Medicaid enrollment is expected to increase dramatically starting in 2014 under the Affordable Care Act (ACA). New final and interim final rules from the Centers for Medicare and Medicaid Services (CMS) significantly expand Medicaid eligibility for adults under age 65 and streamline existing Medicaid eligibility and enrollment processes.
These new federal policies will increase Medicaid enrollment by 15 million in 2014, 21 million by 2015, 24 million by 2016, and 28 million by 2019, according to projections by the CMS Office of the Actuary (OACT). This means CMS expects national Medicaid enrollment to increase 40% by 2016, with some states seeing increases of well over 50%. This is far higher than earlier, pre-rule estimates from the Congressional Budget Office (CBO), which had assumed about 16 million new Medicaid enrollees by 2016.
In addition to expanding Medicaid eligibility to most adults under 65 with incomes below 138 percent of the federal poverty level (FPL), the new CMS rules will also make it much easier for individuals to apply for Medicaid and thereafter continue enrollment. This means far more individuals with longer, uninterrupted enrollment in Medicaid fee-for-service and Medicaid health plans.
CMS’ new Medicaid eligibility and enrollment rules:
- Expand Medicaid eligibility for non-disabled adults, per the ACA, using the modified adjusted gross income (MAGI) test and the 138 percent of FPL ceiling.
- Simplify Medicaid eligibility categories for existing non-MAGI eligibles, which are notoriously complex.
- Modernize eligibility verification rules, relying primarily on electronic data sources.
- Streamline Medicaid and Children’s Health Insurance Program (CHIP) application and renewal.
- Coordinate eligibility across Medicaid, CHIP, and the Health Insurance Exchange (HIX).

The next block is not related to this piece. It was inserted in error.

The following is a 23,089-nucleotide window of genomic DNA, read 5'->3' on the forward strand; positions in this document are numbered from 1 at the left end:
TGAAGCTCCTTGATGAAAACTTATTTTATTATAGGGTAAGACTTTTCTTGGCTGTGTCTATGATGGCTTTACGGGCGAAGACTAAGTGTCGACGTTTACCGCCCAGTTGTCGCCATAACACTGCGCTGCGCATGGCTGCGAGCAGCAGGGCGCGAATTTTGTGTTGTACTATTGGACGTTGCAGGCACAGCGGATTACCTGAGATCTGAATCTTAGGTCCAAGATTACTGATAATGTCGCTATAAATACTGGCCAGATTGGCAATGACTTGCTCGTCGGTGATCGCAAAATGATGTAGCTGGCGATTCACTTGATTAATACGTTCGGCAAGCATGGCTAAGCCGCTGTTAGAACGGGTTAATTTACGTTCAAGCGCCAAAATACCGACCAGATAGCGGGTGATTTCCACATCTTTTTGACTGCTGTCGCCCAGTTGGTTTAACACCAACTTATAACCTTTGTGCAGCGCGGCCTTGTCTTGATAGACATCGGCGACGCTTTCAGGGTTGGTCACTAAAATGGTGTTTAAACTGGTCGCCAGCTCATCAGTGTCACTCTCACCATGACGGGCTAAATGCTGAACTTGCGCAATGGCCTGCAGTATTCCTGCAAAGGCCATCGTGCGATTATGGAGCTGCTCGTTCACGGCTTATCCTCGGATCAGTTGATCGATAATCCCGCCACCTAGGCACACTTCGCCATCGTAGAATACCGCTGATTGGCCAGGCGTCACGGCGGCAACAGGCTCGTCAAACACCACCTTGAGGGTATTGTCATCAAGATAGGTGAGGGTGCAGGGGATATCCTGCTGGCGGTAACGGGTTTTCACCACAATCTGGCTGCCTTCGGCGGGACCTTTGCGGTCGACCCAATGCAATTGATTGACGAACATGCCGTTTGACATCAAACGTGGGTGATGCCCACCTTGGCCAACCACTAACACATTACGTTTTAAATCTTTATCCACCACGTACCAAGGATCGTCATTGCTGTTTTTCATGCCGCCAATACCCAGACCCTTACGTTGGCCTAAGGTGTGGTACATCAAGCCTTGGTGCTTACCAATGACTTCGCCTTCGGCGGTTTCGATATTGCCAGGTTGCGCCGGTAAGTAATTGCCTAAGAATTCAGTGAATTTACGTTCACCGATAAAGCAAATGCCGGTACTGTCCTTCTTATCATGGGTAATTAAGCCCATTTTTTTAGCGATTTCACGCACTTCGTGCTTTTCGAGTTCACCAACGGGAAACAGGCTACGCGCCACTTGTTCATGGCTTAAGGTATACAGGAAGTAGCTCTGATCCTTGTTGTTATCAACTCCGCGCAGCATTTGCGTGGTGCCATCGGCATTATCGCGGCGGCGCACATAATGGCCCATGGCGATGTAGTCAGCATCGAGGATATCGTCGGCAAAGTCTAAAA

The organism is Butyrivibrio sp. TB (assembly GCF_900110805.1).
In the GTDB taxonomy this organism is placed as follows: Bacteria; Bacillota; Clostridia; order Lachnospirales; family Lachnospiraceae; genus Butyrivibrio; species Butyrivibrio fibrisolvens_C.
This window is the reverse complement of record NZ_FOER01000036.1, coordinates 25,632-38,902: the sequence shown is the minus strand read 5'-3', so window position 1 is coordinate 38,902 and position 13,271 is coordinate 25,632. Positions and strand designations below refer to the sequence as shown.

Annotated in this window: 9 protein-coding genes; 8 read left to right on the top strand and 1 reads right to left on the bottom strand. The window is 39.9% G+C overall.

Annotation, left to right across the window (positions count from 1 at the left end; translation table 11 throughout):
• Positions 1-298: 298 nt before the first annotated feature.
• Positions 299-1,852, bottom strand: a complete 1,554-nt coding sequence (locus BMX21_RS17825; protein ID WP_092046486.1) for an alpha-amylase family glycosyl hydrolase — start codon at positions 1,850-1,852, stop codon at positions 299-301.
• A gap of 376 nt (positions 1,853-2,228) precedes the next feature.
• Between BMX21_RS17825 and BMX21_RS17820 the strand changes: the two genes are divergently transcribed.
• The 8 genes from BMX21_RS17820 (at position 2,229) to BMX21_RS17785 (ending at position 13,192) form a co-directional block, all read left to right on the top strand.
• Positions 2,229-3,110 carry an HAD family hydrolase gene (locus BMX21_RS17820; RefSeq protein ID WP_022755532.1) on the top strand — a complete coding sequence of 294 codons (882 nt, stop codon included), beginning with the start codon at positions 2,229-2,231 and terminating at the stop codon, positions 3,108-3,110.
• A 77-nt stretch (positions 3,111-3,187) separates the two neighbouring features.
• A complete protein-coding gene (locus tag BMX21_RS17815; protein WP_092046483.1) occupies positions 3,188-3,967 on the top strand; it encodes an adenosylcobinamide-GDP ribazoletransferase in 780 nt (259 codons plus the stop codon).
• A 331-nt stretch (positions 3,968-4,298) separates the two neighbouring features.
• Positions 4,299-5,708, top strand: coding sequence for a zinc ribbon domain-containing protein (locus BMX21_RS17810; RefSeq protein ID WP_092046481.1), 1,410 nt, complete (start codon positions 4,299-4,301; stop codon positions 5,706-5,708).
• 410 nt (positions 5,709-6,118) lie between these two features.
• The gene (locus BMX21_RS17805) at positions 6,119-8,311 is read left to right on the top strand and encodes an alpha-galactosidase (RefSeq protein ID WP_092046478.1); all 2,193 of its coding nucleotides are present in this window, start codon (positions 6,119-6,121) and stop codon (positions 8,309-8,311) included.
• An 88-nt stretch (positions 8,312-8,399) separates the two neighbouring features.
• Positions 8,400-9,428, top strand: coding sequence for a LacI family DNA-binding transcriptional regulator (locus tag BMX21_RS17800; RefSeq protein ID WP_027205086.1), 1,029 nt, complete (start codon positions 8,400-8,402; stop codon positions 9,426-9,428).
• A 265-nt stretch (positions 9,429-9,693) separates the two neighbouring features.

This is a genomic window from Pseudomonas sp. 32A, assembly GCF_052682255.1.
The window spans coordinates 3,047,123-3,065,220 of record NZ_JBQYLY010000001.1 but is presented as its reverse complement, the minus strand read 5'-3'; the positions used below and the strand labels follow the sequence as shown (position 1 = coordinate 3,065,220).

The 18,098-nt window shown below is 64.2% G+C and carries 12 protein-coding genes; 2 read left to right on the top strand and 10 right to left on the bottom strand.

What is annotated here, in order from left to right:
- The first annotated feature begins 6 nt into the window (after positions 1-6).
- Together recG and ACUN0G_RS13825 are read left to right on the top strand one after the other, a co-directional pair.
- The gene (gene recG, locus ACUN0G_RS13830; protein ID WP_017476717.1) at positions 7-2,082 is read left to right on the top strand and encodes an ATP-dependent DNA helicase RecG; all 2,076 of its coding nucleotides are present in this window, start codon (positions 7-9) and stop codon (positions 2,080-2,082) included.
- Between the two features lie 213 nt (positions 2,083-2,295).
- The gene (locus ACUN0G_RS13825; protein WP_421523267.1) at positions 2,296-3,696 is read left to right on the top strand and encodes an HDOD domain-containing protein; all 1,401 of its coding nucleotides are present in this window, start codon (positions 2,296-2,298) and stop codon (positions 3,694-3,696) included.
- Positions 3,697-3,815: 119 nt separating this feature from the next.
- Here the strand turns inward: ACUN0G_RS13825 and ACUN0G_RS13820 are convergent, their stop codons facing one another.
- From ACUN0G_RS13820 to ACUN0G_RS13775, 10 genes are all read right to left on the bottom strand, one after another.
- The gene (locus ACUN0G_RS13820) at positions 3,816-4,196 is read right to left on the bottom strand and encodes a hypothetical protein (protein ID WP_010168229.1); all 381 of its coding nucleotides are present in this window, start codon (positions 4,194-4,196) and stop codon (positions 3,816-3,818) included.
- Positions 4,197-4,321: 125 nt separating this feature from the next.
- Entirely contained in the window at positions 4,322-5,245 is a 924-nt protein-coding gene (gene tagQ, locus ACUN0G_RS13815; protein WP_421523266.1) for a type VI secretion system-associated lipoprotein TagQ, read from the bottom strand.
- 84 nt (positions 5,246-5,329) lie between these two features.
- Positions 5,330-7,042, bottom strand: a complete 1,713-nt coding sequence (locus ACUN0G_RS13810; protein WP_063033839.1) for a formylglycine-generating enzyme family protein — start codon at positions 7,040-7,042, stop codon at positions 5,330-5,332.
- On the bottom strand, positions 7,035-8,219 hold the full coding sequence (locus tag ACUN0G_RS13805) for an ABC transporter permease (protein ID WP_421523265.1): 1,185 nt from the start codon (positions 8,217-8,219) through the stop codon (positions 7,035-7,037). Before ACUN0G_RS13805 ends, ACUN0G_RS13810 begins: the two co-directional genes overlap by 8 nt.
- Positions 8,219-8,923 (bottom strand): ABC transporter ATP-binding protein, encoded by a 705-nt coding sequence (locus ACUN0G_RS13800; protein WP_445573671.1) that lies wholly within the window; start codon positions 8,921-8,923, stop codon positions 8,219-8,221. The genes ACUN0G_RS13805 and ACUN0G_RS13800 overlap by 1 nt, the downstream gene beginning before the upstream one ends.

The final regulations provides states with increased flexibility but mandates that state Medicaid and CHIP agencies offer seamless, coordinated, and prompt eligibility determination processes for both the MAGI and non-MAGI eligibility groups. The new rules are highly complex and will require massive systems and operational changes by state Medicaid agencies between now and January 2014. The team at Sellers Dorsey is busy helping health plans, states, and other healthcare organizations adapt to these and changes under the ACA.
To better understand the new Medicaid rules, there are a couple helpful briefing documents.
The National Association of Medicaid Directors (NAMD) released a public memo providing a high level summary of some of the key changes from the proposed rule from the perspective of Medicaid directors. NAMD’s memo also includes detailed summary of CMS’ responses to NAMD’s comments on the proposed regulation. To read or download a copy of the NAMD brief, click here (PDF).
An issue brief from the State Health Reform Assistance Network provides a summary, focusing on key areas where CMS has changed or expanded upon previous requirements for states, as well as a section-by-section summary of the ACA Medicaid eligibility regulations. To read or download this brief, click here (PDF).